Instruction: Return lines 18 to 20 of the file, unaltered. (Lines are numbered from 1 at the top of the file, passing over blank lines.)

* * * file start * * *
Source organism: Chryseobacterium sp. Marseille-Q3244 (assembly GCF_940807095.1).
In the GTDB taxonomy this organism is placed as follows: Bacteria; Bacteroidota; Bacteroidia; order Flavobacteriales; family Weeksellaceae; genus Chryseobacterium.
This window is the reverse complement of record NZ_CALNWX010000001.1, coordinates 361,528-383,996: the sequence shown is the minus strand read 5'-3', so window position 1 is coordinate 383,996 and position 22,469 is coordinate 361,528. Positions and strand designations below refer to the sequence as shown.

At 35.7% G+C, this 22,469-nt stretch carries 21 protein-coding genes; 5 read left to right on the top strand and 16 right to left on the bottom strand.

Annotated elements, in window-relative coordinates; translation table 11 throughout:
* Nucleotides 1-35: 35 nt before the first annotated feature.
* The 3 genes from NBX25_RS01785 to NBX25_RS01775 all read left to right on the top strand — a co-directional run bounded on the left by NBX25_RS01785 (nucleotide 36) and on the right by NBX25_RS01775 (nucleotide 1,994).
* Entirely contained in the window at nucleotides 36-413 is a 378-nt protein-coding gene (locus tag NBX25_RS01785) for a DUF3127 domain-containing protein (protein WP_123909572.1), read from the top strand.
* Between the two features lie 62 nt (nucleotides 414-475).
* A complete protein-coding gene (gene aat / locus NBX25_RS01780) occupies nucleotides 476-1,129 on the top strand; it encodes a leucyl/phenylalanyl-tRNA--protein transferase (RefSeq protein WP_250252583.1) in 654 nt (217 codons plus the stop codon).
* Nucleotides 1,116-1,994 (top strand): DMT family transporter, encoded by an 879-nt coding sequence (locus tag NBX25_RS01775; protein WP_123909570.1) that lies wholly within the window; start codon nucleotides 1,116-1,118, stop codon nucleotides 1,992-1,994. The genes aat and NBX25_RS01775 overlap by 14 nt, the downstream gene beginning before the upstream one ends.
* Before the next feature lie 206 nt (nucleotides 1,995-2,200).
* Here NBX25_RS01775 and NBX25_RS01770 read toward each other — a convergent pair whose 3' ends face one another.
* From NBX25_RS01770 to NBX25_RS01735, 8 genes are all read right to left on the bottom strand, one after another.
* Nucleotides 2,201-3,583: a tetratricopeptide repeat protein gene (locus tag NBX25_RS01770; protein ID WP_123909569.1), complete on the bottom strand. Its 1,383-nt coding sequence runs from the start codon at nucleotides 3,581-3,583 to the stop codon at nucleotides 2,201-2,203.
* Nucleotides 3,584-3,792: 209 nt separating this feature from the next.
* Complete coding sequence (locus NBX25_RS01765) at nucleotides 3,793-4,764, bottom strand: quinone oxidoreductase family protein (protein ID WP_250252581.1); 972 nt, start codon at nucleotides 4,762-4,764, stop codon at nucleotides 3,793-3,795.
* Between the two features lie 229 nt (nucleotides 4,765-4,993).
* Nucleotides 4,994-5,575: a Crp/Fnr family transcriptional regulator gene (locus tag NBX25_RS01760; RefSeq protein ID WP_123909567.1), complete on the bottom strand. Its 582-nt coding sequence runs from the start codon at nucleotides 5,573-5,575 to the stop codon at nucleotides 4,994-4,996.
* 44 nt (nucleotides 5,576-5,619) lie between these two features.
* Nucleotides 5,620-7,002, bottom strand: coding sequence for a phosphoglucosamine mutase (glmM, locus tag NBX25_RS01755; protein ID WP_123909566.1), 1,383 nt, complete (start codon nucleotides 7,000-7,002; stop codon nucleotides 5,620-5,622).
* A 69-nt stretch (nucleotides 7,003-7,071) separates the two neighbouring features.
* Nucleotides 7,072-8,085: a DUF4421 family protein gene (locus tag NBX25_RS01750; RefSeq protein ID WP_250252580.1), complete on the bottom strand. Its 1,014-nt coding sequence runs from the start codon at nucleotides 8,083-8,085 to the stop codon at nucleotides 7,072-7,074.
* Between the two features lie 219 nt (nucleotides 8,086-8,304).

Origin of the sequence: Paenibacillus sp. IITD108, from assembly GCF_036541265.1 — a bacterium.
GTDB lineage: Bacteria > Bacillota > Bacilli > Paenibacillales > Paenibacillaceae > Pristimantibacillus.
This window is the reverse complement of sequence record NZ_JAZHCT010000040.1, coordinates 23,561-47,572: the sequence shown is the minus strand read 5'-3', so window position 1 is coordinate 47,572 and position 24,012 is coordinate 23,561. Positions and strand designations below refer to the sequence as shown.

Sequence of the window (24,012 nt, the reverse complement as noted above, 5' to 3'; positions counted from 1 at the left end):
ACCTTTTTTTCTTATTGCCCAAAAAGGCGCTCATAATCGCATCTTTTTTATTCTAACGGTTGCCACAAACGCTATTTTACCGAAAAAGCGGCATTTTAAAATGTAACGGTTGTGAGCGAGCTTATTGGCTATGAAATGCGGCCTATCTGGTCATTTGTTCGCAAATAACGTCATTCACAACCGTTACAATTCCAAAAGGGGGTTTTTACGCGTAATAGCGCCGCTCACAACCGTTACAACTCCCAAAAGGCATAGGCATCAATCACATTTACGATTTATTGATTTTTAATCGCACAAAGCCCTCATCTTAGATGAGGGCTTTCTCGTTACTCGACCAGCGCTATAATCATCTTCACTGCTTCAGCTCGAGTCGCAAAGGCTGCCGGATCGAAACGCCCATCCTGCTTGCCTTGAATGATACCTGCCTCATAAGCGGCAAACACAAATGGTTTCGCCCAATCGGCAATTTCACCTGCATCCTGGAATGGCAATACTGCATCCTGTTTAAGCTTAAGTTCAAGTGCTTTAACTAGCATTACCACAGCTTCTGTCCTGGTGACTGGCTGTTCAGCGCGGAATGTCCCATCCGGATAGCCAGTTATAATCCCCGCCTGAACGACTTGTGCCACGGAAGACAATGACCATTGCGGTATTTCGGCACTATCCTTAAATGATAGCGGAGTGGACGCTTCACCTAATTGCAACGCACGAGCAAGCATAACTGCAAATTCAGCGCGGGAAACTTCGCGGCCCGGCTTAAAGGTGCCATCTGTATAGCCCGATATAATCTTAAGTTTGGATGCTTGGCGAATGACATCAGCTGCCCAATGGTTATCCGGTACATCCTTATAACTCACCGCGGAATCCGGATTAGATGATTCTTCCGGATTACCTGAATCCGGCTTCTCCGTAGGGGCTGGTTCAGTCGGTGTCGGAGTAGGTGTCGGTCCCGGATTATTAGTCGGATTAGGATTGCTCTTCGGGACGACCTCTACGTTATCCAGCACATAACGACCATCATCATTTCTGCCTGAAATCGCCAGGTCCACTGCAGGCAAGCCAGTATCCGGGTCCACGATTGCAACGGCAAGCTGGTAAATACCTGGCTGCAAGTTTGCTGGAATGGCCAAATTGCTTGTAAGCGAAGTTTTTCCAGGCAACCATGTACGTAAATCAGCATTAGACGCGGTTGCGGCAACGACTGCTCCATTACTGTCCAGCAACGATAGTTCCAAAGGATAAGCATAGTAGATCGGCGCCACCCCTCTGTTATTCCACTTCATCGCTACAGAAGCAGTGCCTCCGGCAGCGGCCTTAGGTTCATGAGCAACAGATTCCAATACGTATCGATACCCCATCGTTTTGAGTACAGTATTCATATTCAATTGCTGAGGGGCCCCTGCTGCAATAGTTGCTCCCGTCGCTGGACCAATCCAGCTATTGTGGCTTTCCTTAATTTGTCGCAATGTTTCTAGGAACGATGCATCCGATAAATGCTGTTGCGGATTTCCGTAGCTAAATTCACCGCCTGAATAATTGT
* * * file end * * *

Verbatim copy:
* Between the two features lie 229 nt (nucleotides 4,765-4,993).
* Nucleotides 4,994-5,575: a Crp/Fnr family transcriptional regulator gene (locus tag NBX25_RS01760; RefSeq protein ID WP_123909567.1), complete on the bottom strand. Its 582-nt coding sequence runs from the start codon at nucleotides 5,573-5,575 to the stop codon at nucleotides 4,994-4,996.
* 44 nt (nucleotides 5,576-5,619) lie between these two features.